Clinton Signs Child Support Law
Jun. 24, 1998
WASHINGTON (AP) _ More than 3 million out-of-state deadbeat parents could face federal felony charges and prison time under child-support legislation signed by President Clinton Wednesday.
``One way or the other, people who don't support their children will pay what they must,'' the president said in an Oval Office signing ceremony attended by some of the bill's Democrat and Republican sponsors.
Clinton also announced progress in establishing the paternity in cases of children of absentee fathers, and in tracking down delinquent parents and collecting their kids' due.
``Too many parents still walk away from that obligation,'' Clinton said. ``The quiet crisis of unpaid child support is something that our country and our families shouldn't tolerate.''
The legislation creates two new felony categories that carry a maximum of two years in prison plus fines and restitution at the discretion of the court. Crossing state lines with the intent to evade child-support payments is now a felony for parents owing $5,000 or more, or whose payments have remained unpaid for more than a year.
Out-of-state parents owing $10,000 or more or who fail to pay for two years will also be subject to felony charges.
``We are giving police and prosecutors the tools they need to make a real impact on the practice of shirking child support,'' said Sen. Herbert Kohl, D-Wisc., who sponsored the bill in the Senate with Mike DeWine, R-Ohio. The legislation sailed through both the House and Senate by overwhelming margins.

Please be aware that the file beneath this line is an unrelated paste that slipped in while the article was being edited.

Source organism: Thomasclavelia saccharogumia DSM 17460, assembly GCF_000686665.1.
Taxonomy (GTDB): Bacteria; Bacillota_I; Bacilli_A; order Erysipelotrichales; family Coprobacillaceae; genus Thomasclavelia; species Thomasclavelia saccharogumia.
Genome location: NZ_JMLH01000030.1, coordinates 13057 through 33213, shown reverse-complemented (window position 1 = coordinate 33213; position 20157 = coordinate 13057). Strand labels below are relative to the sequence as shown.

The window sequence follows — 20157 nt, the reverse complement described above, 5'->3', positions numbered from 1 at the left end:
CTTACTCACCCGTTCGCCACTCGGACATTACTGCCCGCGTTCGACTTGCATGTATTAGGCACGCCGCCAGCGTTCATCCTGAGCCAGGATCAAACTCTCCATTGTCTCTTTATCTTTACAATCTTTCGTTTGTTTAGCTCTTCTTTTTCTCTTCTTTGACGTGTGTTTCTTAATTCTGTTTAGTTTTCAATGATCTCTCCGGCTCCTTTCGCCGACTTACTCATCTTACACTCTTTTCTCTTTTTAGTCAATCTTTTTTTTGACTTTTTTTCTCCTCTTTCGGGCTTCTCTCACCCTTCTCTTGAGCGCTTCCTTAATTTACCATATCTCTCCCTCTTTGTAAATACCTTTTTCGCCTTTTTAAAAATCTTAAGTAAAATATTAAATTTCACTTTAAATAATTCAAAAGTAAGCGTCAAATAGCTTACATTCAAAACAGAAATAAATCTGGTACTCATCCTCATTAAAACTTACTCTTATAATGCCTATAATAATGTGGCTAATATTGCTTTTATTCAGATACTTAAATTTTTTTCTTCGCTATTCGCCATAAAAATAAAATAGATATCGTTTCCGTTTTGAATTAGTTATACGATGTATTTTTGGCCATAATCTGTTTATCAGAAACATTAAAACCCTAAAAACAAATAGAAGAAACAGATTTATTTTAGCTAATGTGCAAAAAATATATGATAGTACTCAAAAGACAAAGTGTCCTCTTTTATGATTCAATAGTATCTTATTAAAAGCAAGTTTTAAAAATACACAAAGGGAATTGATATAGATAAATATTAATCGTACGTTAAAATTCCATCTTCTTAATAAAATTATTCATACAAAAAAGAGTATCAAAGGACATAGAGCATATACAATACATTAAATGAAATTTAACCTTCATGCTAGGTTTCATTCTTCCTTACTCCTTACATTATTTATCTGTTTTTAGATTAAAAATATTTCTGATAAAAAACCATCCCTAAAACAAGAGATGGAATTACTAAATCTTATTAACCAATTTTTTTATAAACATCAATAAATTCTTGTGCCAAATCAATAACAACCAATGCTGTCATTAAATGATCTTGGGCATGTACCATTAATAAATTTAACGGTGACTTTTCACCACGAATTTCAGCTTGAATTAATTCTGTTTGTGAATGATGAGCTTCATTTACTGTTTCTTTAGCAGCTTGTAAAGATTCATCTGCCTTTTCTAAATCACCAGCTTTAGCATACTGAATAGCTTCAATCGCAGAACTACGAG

Previously, crossing state lines to duck payments was a misdemeanor crime with a maximum sentence of six months.
Under a tracking system created by the 1996 welfare law, the federal government has located more than 1 million delinquent parents and alerted state officials who, in 1997, collected $13.4 billion in overdue child support by imposing wage-withholding orders or reducing unemployment benefits. That collection rate is up 68 percent from 1992, when $8 billion was collected, the administration said.
To aid in collections, state and federal child-support enforcement programs have stepped up efforts to establish paternity for children of single mothers. Last year, a record 1.3 million paternities _ 250 percent more than in 1992 _ were established through these programs, Clinton said. Many rely on in-hospital voluntary programs that encourage fathers to acknowledge paternity at the time of their child's birth.
Although Attorney General Janet Reno opened Wednesday's signing ceremony by expressing her commitment to the issue, the National Child Support Enforcement Association was critical of the Justice Department, noting that it had prosecuted just 386 cases _ with only 162 convictions _ since misdemeanor penalties were first created in 1992.
Reno's statement ``will not take the place of prosecutions,'' said Casey Hoffman, president-elect of the assocation. ``For the new law to have any impact, the Justice Department will have to put people and money behind those words.''